Cable manufacturer SubCom is making the Firmina fiber optic cable this year and installing it in 2022. It should start carrying data in 2023.
Google is building a new subsea cable to shuttle your megabits between between the eastern US, Brazil, Uruguay and Argentina. The fiber optic line, called Firmina after a Brazilian abolitionist, is due to start operations in 2023.
"Internet infrastructure is not in the cloud, it's under the ocean," said Bikash Koley, vice president of global networking at Google. Firmina is the 16th submarine cable Google has built or invested in. "The internet is still growing steadily year over year. I expect that train to continue," he said.
Adding capacity is important to accommodate consumer services like search, Gmail and YouTube, and business infrastructure like Google Cloud. About 98% of international data travels on submarine cables draped across the bottom of oceans and seas, Google said, and Google Meet videoconferencing surged by a factor of 25 when the coronavirus pandemic struck.
As it does with its daily Google Doodles, Google pays homage to notable figures with its submarine cable names. This cable is named for Maria Firmina dos Reis, a mixed-race author who wrote about the lives of Afro-Brazilian slaves in her 1859 novel, Úrsula. Google also spotlighted her 194th birthday with a Google doodle in 2019.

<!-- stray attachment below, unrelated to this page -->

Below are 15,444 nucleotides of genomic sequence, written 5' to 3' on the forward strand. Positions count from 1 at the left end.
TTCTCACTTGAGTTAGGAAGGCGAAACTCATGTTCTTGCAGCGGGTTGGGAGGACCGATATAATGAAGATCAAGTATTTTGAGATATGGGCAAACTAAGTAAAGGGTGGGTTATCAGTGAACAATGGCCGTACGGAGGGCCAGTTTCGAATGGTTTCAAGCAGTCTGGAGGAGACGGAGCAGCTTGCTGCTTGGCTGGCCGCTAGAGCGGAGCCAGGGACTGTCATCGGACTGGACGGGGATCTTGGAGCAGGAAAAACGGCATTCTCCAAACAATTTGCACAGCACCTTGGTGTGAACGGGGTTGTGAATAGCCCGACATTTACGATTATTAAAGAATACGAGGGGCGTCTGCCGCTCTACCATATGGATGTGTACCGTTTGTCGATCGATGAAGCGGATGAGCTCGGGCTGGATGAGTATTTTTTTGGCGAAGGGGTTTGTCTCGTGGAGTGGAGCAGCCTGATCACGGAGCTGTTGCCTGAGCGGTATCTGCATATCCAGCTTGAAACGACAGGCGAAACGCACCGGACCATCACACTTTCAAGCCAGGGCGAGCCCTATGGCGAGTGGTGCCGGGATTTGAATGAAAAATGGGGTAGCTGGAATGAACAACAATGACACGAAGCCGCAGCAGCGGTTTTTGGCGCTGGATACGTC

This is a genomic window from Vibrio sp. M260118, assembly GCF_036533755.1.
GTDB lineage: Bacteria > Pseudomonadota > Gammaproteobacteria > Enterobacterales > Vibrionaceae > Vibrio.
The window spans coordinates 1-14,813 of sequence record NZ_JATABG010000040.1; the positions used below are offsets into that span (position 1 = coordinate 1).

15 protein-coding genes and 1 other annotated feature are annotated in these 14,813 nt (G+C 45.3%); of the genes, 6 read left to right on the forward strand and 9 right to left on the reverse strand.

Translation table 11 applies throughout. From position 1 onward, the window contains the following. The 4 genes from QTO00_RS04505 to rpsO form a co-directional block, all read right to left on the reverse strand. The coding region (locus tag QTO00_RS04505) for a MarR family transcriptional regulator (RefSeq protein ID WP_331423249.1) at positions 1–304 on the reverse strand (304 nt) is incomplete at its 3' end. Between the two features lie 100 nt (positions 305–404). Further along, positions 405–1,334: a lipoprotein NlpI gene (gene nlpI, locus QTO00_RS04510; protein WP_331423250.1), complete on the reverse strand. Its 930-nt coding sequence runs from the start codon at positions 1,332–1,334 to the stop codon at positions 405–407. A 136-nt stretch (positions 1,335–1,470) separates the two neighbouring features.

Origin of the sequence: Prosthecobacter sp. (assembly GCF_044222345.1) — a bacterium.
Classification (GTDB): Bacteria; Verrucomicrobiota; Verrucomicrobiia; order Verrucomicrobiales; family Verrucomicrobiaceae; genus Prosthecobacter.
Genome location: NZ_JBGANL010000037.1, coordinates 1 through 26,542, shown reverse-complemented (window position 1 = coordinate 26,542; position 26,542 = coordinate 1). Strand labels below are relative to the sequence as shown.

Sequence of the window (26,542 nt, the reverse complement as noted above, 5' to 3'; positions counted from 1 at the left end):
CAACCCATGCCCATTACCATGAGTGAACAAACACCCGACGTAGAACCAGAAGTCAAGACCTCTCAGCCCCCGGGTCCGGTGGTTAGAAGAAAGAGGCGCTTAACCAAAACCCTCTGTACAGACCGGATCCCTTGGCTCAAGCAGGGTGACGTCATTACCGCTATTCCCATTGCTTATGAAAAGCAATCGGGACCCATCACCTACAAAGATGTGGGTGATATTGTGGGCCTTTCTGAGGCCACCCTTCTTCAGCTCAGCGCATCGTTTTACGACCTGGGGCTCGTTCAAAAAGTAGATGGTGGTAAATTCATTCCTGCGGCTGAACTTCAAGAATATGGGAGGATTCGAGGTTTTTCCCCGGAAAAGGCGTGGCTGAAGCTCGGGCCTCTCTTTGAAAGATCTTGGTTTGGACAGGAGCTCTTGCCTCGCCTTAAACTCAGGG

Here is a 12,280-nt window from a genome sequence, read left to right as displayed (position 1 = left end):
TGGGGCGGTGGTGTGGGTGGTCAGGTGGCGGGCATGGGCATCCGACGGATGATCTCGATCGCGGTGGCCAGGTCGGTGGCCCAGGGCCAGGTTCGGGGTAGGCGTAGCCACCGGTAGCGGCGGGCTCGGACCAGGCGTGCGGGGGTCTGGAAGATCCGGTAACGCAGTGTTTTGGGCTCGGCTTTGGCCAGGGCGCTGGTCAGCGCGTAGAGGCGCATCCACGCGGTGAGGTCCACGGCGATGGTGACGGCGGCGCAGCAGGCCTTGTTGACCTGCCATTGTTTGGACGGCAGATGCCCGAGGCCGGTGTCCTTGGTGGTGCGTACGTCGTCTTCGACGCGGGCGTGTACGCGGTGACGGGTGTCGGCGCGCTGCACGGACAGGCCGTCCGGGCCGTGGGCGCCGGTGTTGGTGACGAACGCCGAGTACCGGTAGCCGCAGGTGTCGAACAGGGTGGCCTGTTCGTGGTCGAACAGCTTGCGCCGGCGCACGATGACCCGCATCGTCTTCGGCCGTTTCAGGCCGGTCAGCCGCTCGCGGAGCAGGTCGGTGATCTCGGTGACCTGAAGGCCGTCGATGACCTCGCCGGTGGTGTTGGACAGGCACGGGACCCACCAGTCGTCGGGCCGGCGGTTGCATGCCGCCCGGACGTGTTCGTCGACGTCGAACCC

Google names its own subsea cables in alphabetical order -- mostly. Its most recently announced subsea cable is called Grace Hopper after the pioneering computer scientist and discoverer of an actual bug in an early computer. "The sequence was a little off," Koley said of the naming order. Earlier Google cables are named Curie, Dunant and Equiano.
Google didn't share the expected data capacity of the cable, but it'll carry data on 12 pairs of fiber optic lines over thousands of miles. For comparison, the Grace Hopper cable, with 16 pairs, has a capacity of 250 terabits per second with 16 fiber pairs linking the US to the UK and Spain.
That's about 250,000 times faster than even fast gigabit-per-second broadband using fiber optic lines. Subsea cables can cram on more data by using more fiber optic lines and with more expensive terminals that take advantage of more light frequencies and other signal processing tricks to squeeze on more data, Koley said.
Google hired SubCom to design and install the cable. It'll manufacture the cable this year at its facility in Newington, New Hampshire, and install the cable during the summer of 2022, SubCom said in a statement.
Submarine cables must boost signal strength about every 100 kilometers (62 miles), and power lines bundled within the cable supply the power. One unusual aspect of Firmina is that it can be powered from either end of the cable, increasing reliability over more common designs that rely on power from both ends all the time, Koley said.
This approach, which SubCom calls single-end feed power, requires an 18-kilovolt power supply -- about 20% higher than conventional designs. SubCom expects Firmina to be the longest cable to use the technology.
Google hasn't yet selected the site for the US cable terminal. Its southern destinations are Las Toninas in Argentina, Praia Grande in Brazil and Punta del Este in Uruguay.
Google participates in partnerships with other cable operators, swapping capacity on similar routes to strengthen the overall lattice of communication links.